We believe that giving school leaders such choice will stimulate competition among support alternatives both inside and outside the district, and such competition will improve the quality of both district and third-party offerings. Giving school leaders these choices is also designed to address long-held concerns in both schools and the public about the quality of the district’s supports. It also furthers school-level empowerment and ownership of critical decisions. In order for the district to offer high-quality supports, the district does not expect to have the ability to support more than its recommended offering in matters such as curriculum and assessment. Schools choosing alternative offerings, therefore, will generally have to obtain supports from third parties or through their own internal capacity and will be provided with funds to do so, in an amount equal to the school’s pro rata share of the per-pupil cost of the district’s offering.

Stimulate Innovation. As part of its R&D role, the district should also seek to stimulate innovation by researching, resourcing and supporting innovative change efforts. While a critical part of supporting innovation is the freedom to innovate at the school level, equally important is the district’s role in researching innovative practices and supporting schools through approaches like investments in innovative practices and cohorts who work together to develop, refine, and implement such practices.

Lead Talent Development and Mapping. In order to develop the best leaders across schools and to ensure our best leaders are working with our students who have the greatest needs, the district has a role in both recruiting and developing leaders over a long-term horizon and mapping leadership talent across schools. This is one of the most important jobs of the instructional superintendents, both individually and collectively, and includes the shaping of leadership growth paths, evaluations of principals, planning for succession, and recommendations on hiring and non-renewal of principals.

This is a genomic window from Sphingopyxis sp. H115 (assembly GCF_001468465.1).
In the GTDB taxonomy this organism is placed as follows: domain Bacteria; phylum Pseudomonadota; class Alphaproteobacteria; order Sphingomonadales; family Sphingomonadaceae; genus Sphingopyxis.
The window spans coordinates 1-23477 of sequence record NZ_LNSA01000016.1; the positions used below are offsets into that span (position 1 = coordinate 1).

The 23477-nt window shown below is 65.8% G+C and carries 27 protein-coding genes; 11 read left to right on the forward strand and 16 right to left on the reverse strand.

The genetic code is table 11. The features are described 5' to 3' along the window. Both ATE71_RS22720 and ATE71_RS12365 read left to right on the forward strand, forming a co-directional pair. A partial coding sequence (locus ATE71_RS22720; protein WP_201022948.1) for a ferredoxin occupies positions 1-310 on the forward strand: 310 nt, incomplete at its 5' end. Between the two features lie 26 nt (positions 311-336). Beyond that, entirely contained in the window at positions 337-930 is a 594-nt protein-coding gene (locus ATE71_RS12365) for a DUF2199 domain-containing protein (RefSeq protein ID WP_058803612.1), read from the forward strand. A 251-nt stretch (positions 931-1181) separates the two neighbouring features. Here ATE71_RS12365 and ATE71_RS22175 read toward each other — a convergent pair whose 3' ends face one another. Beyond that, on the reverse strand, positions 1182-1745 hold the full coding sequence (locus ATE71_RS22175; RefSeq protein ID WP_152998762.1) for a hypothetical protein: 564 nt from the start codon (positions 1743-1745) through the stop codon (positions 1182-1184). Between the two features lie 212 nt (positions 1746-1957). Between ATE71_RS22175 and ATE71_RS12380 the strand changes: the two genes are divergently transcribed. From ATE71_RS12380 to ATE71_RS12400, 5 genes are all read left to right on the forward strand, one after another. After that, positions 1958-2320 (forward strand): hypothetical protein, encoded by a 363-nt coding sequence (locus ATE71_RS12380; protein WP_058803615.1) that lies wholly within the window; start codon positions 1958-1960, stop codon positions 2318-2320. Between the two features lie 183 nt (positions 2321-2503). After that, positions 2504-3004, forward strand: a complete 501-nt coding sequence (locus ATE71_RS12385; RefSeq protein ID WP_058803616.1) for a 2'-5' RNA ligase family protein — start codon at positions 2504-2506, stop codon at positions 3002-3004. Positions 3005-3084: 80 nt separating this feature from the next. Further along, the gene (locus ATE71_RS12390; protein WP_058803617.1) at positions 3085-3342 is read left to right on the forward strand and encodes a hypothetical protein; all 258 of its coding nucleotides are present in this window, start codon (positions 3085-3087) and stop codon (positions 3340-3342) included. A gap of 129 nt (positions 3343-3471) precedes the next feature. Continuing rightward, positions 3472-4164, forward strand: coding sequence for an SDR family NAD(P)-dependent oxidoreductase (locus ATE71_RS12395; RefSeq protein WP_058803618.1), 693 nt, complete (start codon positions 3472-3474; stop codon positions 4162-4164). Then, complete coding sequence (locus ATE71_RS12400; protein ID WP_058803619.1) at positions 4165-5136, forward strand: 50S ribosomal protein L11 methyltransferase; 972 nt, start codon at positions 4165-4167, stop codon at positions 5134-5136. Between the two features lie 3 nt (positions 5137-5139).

Manage Economies of Scale and Inter-School Issues. The district also can supply economies of scale or assistance to principals in operational matters (like student safety, purchasing, recruiting or transportation), where expecting each school to perform the function for itself could lead to significant additional expenses or decreases in quality. Nevertheless, the power of school leaders to seek alternative providers for many support services provides an important check on assumptions by the district about the quality or cost-effectiveness of its supports. Likewise, where issues necessarily involve multiple schools (e.g. enrollment, transfers, and feeder patterns), the district plays a leading role.